David Knight Legg is chairman of the ESG Working Group of the Province of Alberta and CEO of Invest Alberta Corporation. He was also a speaker at the GLOBE Capital session: Destination Net Zero: Government’s Role in Achieving Carbon Neutrality. GLOBE Capital registrants can watch the session recording here and non-registrants can purchase access here.
The Untapped Potential of Transition Finance: An Introduction
By: Emile Lavergne, Senior Consultant, ESG Strategy & Sustainable Finance, The Delphi Group
The race to net zero is off to a flying start.
Public and private commitments to reach net-zero carbon emissions by 2050 have doubled in less than a year. By the time COP26 in Glasgow rolls around in November this year, countries responsible for 78% of global GDP will have pledged to reach net zero by 2050 or, in the case of China and Brazil, 2060.
Now comes the tough part. We have a lot of work to do and we need to find a way to pay for it.
How can we mobilize capital to support net-zero ambitions?
Sustainable finance is an umbrella term for funding that supports projects and organizations delivering green, social, and climate-related impacts. While net-zero targets have grown, sustainable finance has also skyrocketed, as seen by the increase in sustainable debt issued in 2020:
In the chart above, you’ll notice four categories of sustainable finance:
Green and social finance (including bonds and loans) fund projects, assets, and activities tied to beneficial environmental or social impacts. These depend on frameworks identifying on which projects the use of proceeds (capital raised) can be spent.
Sustainability bonds is a catch-all term for bonds raising capital for sustainable projects, as defined by the use of proceeds. These could include projects that touch on both social and green topics and are therefore classified as sustainable, as opposed to specifically labeled green or social.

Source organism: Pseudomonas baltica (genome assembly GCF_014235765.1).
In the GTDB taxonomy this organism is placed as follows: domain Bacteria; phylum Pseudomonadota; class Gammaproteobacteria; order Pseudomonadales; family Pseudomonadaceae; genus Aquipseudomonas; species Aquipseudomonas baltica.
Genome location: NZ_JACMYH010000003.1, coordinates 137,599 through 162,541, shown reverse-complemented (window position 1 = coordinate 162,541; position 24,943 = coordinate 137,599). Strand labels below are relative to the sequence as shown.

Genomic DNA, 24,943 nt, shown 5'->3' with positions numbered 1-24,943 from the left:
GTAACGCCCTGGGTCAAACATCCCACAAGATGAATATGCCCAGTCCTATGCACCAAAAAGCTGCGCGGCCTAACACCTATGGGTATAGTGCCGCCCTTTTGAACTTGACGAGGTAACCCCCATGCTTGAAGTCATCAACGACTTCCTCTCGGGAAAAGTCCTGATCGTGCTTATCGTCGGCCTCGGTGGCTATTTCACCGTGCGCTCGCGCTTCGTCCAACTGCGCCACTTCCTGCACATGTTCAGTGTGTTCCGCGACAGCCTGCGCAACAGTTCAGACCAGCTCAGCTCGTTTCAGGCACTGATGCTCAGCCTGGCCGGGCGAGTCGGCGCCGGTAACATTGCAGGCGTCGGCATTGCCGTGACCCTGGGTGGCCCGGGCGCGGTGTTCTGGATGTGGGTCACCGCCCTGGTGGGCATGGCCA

Sustainability-linked finance (including bonds and loans) provides an incentive for a company seeking a loan or issuing a bond to reach a pre-determined sustainability goal. For example, if a company reaches a certain key performance indicator, they may get a lower cost of capital, as agreed with the lender at closing.
The gap between the sustainable finance market and net-zero targets
The sustainable finance market was designed to finance projects defined as green, social or climate–related and it is effective in this regard. However, these types of financing are not designed to support all projects that could help companies reach carbon neutrality, especially in high–emitting sectors (e.g. oil & gas, mining, etc.). These high-emitting sectors have the most potential to move the dial to reduce global GHG emissions.
Sustainability-linked financing is relevant for corporate commitments to net zero, but is not used finance to specific projects.
Enter transition finance—a growing market where investors finance projects not considered green, social or climate-related that nevertheless advance the transition to net zero. For example, efforts to reduce the emissions intensity of energy production in the short term, including oil and gas, may be considered a transition activity but would not be considered a climate-related activity due to the narrow definition of ‘climate-related’ only including non-emitting sources of energy (i.e. excluding oil and gas). Hence the name ‘transition’ finance—it finances projects that contribute to a change in the highest-emitting sectors to enable the world to reach the goals of the Paris Agreement.
Conventional financing remains available for all projects. However, a growing number of investors are interested in growing the climate resilience of their portfolios and supporting sustainability efforts, meaning the transition finance market could enable companies in high–emitting sectors to access capital.
The challenge is that participants in the global capital markets have not agreed on a definition of ‘transition’. Without the clarity, transparency, and assurance of a definition, investors may be reluctant to invest in projects essential to reaching net zero due to concerns about the climate resilience of certain sectors, like oil and gas. The transition will be implemented differently across sectors, and ensuring investors, issuers and regulators understand what is considered eligible under a definition of ‘transition’ will reduce friction for companies in high-emitting sectors to access financing.